The Great Soccerialist Revolution

focialista_300dpi_rgbSzabolcs Benedek

Novel (Libri), 2013, 350 pages

“Can’t you see all the power, all the possibility behind football? The communists did. But they couldn’t use it the right way.”

In the summer of 1954, just one year after the legendary “Match of the Century” against England that brought the astonishing 6:3 result in favour of Hungary, the People’s Republic of Hungary is preparing for yet another football victory, the the FIFA World Cup finals. Everyone is certain that the Golden Team, also known as the Magical Magyars, led by Ferenc Puskás, will win the final match, so the whole country is participating in the preparations for the celebration of the would-be world champions, from the highest levels of the Communist Party down to the most humble communities in tenement houses.

But when the dream of the much anticipated victory fades away with the last minutes of the lost match in Berne, the enormous numbers of football fans start marching and yelling in the streets of Budapest in a demonstration that soon escalates into something nobody would have guessed could ever happen in socialist Hungary, as some ever shout the word “revolution”.

The historical novel of Szabolcs Benedek recounts this fascinating and forgotten episode of Hungary’s recent past through the colourful (and often mismatched) inhabitants of a typical Budapest tenement house: the ex-Nazi communist enthusiast who now acts as porter of the house, the retired military man of the ancien régime, and the Jewish couple who survived the camps of Nazi Germany.

Was this “soccerialist revolution” a simple outburst of football hysteria, or the first sign of something that would become a real revolution in 1956? Was it a dress rehearsal for riot control, or the first moment of liberty? Nobody knows, but this novel helps us imagine how it was there and then, right in the centre of events.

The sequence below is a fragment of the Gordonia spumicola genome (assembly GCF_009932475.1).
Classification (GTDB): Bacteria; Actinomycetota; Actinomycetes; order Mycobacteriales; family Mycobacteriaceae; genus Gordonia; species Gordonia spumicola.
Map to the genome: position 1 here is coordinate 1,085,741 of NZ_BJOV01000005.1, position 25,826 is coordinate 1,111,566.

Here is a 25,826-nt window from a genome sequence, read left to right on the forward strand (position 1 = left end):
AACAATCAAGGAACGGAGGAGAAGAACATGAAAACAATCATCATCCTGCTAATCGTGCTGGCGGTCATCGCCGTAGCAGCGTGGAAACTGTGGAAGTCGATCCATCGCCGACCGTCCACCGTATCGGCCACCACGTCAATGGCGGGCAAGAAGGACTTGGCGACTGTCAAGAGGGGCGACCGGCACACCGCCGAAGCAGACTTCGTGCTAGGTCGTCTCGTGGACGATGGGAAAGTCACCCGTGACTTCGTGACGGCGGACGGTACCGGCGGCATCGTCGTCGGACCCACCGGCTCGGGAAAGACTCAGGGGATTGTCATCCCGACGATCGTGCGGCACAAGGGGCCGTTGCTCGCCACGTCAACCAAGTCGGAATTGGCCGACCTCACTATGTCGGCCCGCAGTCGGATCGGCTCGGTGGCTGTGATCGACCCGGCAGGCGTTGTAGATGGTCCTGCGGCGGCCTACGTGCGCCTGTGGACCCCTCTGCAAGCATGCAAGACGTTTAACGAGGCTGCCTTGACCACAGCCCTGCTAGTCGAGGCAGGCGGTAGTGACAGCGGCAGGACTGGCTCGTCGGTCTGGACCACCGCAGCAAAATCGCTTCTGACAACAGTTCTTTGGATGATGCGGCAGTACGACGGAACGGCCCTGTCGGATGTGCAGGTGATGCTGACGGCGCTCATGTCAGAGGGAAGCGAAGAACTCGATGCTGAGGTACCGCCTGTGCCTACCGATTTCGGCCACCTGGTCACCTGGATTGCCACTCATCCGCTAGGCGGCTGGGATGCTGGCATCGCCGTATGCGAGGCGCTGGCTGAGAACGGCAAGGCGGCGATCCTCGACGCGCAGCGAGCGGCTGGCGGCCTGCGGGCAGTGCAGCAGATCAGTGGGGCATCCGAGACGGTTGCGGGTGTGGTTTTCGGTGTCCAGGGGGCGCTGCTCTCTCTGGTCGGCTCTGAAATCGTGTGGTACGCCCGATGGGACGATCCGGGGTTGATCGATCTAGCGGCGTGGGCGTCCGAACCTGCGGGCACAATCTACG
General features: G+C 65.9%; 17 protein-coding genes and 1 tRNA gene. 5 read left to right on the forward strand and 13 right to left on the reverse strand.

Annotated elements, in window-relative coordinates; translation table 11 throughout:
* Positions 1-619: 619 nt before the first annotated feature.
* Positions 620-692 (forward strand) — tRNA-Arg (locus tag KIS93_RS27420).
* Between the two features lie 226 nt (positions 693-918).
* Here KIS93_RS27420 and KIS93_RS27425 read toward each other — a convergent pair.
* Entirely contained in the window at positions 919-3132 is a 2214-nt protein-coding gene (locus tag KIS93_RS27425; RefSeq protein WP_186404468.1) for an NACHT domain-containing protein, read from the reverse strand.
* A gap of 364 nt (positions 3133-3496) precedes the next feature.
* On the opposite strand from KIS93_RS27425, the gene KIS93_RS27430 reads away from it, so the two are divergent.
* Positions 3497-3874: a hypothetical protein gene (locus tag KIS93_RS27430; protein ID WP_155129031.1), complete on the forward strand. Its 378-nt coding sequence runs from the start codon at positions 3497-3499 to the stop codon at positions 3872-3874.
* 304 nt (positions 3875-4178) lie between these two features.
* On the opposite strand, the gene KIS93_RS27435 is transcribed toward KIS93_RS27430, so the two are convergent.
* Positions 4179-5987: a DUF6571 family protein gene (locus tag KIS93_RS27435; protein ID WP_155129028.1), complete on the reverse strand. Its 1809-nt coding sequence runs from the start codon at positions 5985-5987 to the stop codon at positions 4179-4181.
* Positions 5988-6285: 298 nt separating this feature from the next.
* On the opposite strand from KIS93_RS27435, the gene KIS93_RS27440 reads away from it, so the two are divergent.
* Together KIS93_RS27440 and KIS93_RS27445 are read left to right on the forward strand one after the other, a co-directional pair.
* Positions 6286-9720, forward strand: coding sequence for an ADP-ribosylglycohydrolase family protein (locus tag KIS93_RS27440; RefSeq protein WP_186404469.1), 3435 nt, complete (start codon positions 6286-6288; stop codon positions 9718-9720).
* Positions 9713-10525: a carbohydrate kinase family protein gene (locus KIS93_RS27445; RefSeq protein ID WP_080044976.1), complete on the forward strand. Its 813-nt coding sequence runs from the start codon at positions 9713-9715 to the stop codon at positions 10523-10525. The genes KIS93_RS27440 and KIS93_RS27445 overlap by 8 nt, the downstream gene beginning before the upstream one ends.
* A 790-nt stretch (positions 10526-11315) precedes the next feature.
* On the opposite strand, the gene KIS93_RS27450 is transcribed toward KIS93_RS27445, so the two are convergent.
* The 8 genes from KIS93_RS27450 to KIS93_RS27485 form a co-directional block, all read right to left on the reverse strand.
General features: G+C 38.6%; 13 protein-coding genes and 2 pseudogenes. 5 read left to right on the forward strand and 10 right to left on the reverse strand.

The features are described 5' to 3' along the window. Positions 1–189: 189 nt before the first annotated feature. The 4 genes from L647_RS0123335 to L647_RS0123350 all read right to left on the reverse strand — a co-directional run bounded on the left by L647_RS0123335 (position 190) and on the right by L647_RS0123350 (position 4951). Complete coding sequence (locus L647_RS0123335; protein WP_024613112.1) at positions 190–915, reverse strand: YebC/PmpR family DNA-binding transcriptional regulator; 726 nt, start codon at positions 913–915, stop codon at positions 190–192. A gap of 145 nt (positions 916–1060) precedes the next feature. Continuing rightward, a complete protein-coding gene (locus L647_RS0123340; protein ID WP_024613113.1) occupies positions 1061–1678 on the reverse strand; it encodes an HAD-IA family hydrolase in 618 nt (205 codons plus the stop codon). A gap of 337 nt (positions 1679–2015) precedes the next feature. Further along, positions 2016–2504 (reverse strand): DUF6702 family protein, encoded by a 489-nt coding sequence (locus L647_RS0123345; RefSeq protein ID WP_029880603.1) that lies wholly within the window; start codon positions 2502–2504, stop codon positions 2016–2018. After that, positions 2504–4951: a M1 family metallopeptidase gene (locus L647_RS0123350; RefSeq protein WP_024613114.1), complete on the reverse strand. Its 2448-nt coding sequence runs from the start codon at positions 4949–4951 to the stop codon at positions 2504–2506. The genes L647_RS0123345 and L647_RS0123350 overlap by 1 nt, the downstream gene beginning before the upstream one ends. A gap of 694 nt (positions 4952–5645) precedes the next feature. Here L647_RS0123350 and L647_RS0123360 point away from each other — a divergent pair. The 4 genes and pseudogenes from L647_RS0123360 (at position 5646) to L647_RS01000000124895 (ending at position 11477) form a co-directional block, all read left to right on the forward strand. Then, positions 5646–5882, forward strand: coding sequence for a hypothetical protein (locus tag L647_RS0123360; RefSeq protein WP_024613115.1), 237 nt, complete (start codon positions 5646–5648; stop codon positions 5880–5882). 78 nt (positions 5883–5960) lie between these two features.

“A novel about very old times, a time when – at least that’s what they say – hundreds of thousands went to see soccer matches, when this game was all part of our lives, and a goal, a shy (not a ’throw-in’!) could have fundamental consequence on the fate of the nation or a love affair. A rich novel that contains national destiny, love, shys, goals, hundred-thousand crowds.”
Péter Esterházy

“This novel is first and foremost a light-hearted, humorous and reader-friendly book infused with subtle irony.”
Ádám Lénárt, Revizor Online

“There is probably no other country in the world where a silver medal is as unequivocally considered a failure as in Hungary. The thing that is a well-deserved success everywhere else is a tragedy here. And the most painful silver medal in all the history of Hungarian sports is undoubtedly the one we got when we lost the 1954 FIFA World Cup finals. Szabolcs Benedek uses this grave event as the basis for his graceful, well-written and self-confident novel.”
Márton Benedek,


benedek-szabolcsSzabolcs Benedek, born in 1973 in Budapest, studied to be a politologist. He began publishing reviews and short stories in 1994. He is the first Hungarian translator of the novel The Vampyre by John Polidori, which was published in 2003. Later in 2005 he published the Hungarian translation of the Dream Journals by Emmanuel Swedenborg. He lives in Budapest with his two daughters. He is the author of several works of fiction and non-fiction, most recently a vampire trilogy set in fin-de-siècle Budapest. More on the author

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